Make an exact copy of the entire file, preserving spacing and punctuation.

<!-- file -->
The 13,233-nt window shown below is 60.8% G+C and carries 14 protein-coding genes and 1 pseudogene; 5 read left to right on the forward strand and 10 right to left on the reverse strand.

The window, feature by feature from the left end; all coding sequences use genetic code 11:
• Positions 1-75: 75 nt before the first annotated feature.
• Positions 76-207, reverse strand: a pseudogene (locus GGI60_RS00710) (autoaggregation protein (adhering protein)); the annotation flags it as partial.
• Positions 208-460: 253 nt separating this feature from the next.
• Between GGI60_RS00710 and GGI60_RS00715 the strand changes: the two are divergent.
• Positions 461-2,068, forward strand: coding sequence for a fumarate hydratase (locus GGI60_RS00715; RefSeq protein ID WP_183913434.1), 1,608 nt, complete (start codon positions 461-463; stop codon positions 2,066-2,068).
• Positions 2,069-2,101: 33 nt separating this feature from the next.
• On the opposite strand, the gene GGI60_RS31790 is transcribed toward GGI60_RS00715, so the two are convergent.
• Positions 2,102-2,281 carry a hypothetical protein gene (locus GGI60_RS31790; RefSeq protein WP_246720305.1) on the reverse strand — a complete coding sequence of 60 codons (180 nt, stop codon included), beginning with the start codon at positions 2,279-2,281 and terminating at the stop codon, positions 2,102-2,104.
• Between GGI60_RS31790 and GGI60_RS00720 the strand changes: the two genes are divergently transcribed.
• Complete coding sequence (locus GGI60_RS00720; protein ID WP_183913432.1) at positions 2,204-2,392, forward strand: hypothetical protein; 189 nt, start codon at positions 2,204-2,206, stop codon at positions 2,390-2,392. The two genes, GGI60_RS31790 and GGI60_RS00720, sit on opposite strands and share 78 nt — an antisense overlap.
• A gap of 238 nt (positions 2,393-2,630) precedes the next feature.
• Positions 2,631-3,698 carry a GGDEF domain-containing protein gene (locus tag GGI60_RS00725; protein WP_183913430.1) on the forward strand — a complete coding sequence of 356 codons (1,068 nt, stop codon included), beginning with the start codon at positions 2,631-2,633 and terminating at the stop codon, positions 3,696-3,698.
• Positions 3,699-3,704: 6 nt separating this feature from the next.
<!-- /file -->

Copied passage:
The 13,233-nt window shown below is 60.8% G+C and carries 14 protein-coding genes and 1 pseudogene; 5 read left to right on the forward strand and 10 right to left on the reverse strand.

The window, feature by feature from the left end; all coding sequences use genetic code 11:
• Positions 1-75: 75 nt before the first annotated feature.
• Positions 76-207, reverse strand: a pseudogene (locus GGI60_RS00710) (autoaggregation protein (adhering protein)); the annotation flags it as partial.
• Positions 208-460: 253 nt separating this feature from the next.
• Between GGI60_RS00710 and GGI60_RS00715 the strand changes: the two are divergent.
• Positions 461-2,068, forward strand: coding sequence for a fumarate hydratase (locus GGI60_RS00715; RefSeq protein ID WP_183913434.1), 1,608 nt, complete (start codon positions 461-463; stop codon positions 2,066-2,068).
• Positions 2,069-2,101: 33 nt separating this feature from the next.
• On the opposite strand, the gene GGI60_RS31790 is transcribed toward GGI60_RS00715, so the two are convergent.
• Positions 2,102-2,281 carry a hypothetical protein gene (locus GGI60_RS31790; RefSeq protein WP_246720305.1) on the reverse strand — a complete coding sequence of 60 codons (180 nt, stop codon included), beginning with the start codon at positions 2,279-2,281 and terminating at the stop codon, positions 2,102-2,104.
• Between GGI60_RS31790 and GGI60_RS00720 the strand changes: the two genes are divergently transcribed.
• Complete coding sequence (locus GGI60_RS00720; protein ID WP_183913432.1) at positions 2,204-2,392, forward strand: hypothetical protein; 189 nt, start codon at positions 2,204-2,206, stop codon at positions 2,390-2,392. The two genes, GGI60_RS31790 and GGI60_RS00720, sit on opposite strands and share 78 nt — an antisense overlap.
• A gap of 238 nt (positions 2,393-2,630) precedes the next feature.
• Positions 2,631-3,698 carry a GGDEF domain-containing protein gene (locus tag GGI60_RS00725; protein WP_183913430.1) on the forward strand — a complete coding sequence of 356 codons (1,068 nt, stop codon included), beginning with the start codon at positions 2,631-2,633 and terminating at the stop codon, positions 3,696-3,698.
• Positions 3,699-3,704: 6 nt separating this feature from the next.